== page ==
The effect of sodium chloride and salicylic acid on proline content

Treating plants with sodium chloride significantly increased the leaf proline content, so that the lowest proline content in non-stress condition (control) and the highest proline content were observed under 100 mM salinity stress conditions. The mean comparison showed that the highest increase in proline content was in 1 mM SA, and the lowest content was in the control treatment. According to the results of salicylic acid interaction under salinity stress, at each level of sodium chloride, with increasing salicylic acid concentration, proline content significantly increased. This increase was higher in leaf at concentrations of 75 and 100 mM sodium chloride, and the lowest proline content was in the control plants .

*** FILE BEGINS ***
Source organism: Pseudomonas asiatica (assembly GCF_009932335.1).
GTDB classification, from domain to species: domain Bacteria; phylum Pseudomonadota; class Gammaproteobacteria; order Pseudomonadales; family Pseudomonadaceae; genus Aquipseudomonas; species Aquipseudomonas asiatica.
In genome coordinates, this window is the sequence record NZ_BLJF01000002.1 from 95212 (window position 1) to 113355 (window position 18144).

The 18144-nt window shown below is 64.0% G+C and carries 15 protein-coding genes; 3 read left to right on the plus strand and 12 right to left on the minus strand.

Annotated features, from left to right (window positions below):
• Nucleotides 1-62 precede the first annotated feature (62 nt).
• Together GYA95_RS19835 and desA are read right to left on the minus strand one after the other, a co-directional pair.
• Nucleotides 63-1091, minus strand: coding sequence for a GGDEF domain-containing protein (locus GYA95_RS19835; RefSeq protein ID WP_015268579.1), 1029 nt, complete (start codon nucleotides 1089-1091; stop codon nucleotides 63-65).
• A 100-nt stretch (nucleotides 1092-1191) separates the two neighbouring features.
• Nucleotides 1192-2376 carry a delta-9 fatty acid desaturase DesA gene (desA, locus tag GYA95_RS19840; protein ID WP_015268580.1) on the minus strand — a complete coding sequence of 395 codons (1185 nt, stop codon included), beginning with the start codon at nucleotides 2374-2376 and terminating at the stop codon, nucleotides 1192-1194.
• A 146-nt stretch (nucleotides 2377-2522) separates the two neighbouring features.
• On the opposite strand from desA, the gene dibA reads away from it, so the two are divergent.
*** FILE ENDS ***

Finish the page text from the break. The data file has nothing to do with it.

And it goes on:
Figure 6. The interaction of sodium chloride and salicylic acid on proline content in rice shoot